The scramble has begun! More art than science, more augury than empiricism, the pundits and pinheads are dissecting the Fed's newest statement, fresh off the presses. After each of the Fed's highly anticipated meetings usually clear-minded analysts…go completely crazy. Suddenly, these titans of finance all become literary critics.
They pore over each word of the Fed's comments and minutes as if they were working on a tricky passage in Oedipus Rex for their dissertation about Freudian patricidal overtones in Sophocles. What's the deal!? First, the facts.
The Federal Open Market Committee decided to keep its target for the federal funds rate at 5.25%. Stocks surged on the news. The S&P 500 finished over 1.7% higher and the Nasdaq rose 1.8%. The dollar fell, long rates fell, and fed fund futures fell. All, seemingly, because of the Fed's statement. Below are the significant language changes versus the same statement last meeting.
• Firmer economic growth was changed to reflect mixed indications
• Stabilization in the housing sector was changed to reflect ongoing adjustments continue
• Contradicting the market response included a direct reference to the risks that inflation could fail to moderate and the possibility of future policy adjustments
• Modest core inflation improvements was changed to reflect somewhat elevated inflation
What should stock investors make of all this? Nothing. That's what. In the end, all that matters is what the Fed does, not what it says. Jawboning is for short term market movements only. Over the last year or so, at some meetings the Fed sounded hawkish…and didn't move rates. For others it sounded dovish…and didn't move rates.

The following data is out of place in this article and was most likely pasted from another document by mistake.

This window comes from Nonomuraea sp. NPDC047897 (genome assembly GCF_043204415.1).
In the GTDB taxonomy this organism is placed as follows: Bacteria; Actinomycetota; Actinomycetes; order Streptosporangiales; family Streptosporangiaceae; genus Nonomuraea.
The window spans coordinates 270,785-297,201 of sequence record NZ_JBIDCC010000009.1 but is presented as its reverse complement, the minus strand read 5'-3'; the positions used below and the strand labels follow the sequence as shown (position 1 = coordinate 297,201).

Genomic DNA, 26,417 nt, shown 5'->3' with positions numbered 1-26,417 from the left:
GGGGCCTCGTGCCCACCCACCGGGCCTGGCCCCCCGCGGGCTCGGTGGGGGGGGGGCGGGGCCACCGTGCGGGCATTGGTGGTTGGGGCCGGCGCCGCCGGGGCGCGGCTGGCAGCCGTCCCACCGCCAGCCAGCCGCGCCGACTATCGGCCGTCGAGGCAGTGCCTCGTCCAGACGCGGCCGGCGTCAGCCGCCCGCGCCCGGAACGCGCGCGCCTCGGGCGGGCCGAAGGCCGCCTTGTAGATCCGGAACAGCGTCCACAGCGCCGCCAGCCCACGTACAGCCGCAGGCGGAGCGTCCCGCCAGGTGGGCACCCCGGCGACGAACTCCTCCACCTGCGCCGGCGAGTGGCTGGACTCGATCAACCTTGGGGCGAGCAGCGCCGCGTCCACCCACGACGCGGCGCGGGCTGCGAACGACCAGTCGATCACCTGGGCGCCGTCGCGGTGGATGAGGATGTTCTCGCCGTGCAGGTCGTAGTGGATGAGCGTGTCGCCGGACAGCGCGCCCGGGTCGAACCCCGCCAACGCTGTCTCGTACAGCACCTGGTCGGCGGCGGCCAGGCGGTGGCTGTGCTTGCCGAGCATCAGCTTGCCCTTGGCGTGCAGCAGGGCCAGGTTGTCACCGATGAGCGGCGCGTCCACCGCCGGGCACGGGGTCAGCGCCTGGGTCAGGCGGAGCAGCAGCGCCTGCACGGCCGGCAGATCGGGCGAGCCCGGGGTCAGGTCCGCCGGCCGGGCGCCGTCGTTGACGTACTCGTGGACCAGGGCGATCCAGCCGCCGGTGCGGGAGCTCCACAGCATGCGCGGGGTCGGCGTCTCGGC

To be fair, the market is trying to assess the future of rate movements. Markets are all about the future, and so in some sense a collective market analysis and pricing of Fed expectations is precisely what markets should be doing. But that doesn't mean it's useful for disciplined stock investors to react in the same way.
Most of this frantic misconception of Fed-speak comes from the idea that the Fed "drives" the economy with its refilling or taking away of the liquidity punchbowl. It's far better to think about whether the Fed is doing harm to the economy.
We've said many times in this space that free market economies grow. That's what they do in their natural state. It takes major policy or regulatory blunders to undo this natural tendency. The question is whether the Fed is doing something to harm the economy, whether the policy is appropriate.
Right now, it's very difficult to argue the economy is not on solid footing. Inflation has ticked up a bit, yes, but in no imminent danger of rampancy. Unemployment is at multi-year lows. Corporate profits are still very healthy. Stocks are holding up nicely despite all sorts of irrational concerns. Long term interest rates remain very accommodative to new investment.
Nothing's changed all that much since the end of 2006. Growth is good but not gangbusters, and inflation is for the moment only a concern. Things still look healthy and the Fed is holding pat—balancing these issues very nicely. We see that as entirely appropriate.
And while the market seems to agree today, ultimately the movement of stocks isn't determined by the Fed but by fundamentals and economic results. Leave the literary analysis to the stuffy Shakespearean scholars and stick to the data.